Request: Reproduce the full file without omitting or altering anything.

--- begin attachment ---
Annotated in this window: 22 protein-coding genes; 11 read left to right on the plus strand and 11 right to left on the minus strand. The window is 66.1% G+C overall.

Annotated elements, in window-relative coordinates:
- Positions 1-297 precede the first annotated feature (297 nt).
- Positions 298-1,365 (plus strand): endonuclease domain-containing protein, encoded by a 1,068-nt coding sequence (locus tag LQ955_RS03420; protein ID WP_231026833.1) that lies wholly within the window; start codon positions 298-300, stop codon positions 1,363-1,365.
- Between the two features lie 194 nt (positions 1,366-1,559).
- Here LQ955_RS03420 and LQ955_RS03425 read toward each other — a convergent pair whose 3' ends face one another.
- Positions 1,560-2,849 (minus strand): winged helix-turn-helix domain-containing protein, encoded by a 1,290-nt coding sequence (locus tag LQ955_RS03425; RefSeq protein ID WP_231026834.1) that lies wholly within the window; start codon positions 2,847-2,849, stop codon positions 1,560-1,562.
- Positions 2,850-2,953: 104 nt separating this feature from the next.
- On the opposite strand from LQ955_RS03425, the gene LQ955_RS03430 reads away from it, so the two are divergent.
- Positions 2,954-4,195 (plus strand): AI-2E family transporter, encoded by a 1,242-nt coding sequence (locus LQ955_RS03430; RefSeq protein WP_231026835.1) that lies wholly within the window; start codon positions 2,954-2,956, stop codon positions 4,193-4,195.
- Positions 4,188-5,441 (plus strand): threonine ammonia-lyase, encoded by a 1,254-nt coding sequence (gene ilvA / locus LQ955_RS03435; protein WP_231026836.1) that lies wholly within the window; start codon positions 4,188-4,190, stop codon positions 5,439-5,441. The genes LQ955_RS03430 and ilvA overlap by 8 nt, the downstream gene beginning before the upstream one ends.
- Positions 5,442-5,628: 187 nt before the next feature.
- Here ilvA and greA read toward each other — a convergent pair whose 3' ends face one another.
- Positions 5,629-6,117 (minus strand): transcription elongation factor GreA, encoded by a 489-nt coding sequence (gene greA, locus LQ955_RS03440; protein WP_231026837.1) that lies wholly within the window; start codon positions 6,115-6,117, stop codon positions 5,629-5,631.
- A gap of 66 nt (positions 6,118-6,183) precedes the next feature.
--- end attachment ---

Annotated in this window: 22 protein-coding genes; 11 read left to right on the plus strand and 11 right to left on the minus strand. The window is 66.1% G+C overall.

Annotated elements, in window-relative coordinates:
- Positions 1-297 precede the first annotated feature (297 nt).
- Positions 298-1,365 (plus strand): endonuclease domain-containing protein, encoded by a 1,068-nt coding sequence (locus tag LQ955_RS03420; protein ID WP_231026833.1) that lies wholly within the window; start codon positions 298-300, stop codon positions 1,363-1,365.
- Between the two features lie 194 nt (positions 1,366-1,559).
- Here LQ955_RS03420 and LQ955_RS03425 read toward each other — a convergent pair whose 3' ends face one another.
- Positions 1,560-2,849 (minus strand): winged helix-turn-helix domain-containing protein, encoded by a 1,290-nt coding sequence (locus tag LQ955_RS03425; RefSeq protein ID WP_231026834.1) that lies wholly within the window; start codon positions 2,847-2,849, stop codon positions 1,560-1,562.
- Positions 2,850-2,953: 104 nt separating this feature from the next.
- On the opposite strand from LQ955_RS03425, the gene LQ955_RS03430 reads away from it, so the two are divergent.
- Positions 2,954-4,195 (plus strand): AI-2E family transporter, encoded by a 1,242-nt coding sequence (locus LQ955_RS03430; RefSeq protein WP_231026835.1) that lies wholly within the window; start codon positions 2,954-2,956, stop codon positions 4,193-4,195.
- Positions 4,188-5,441 (plus strand): threonine ammonia-lyase, encoded by a 1,254-nt coding sequence (gene ilvA / locus LQ955_RS03435; protein WP_231026836.1) that lies wholly within the window; start codon positions 4,188-4,190, stop codon positions 5,439-5,441. The genes LQ955_RS03430 and ilvA overlap by 8 nt, the downstream gene beginning before the upstream one ends.
- Positions 5,442-5,628: 187 nt before the next feature.
- Here ilvA and greA read toward each other — a convergent pair whose 3' ends face one another.
- Positions 5,629-6,117 (minus strand): transcription elongation factor GreA, encoded by a 489-nt coding sequence (gene greA, locus LQ955_RS03440; protein WP_231026837.1) that lies wholly within the window; start codon positions 6,115-6,117, stop codon positions 5,629-5,631.
- A gap of 66 nt (positions 6,118-6,183) precedes the next feature.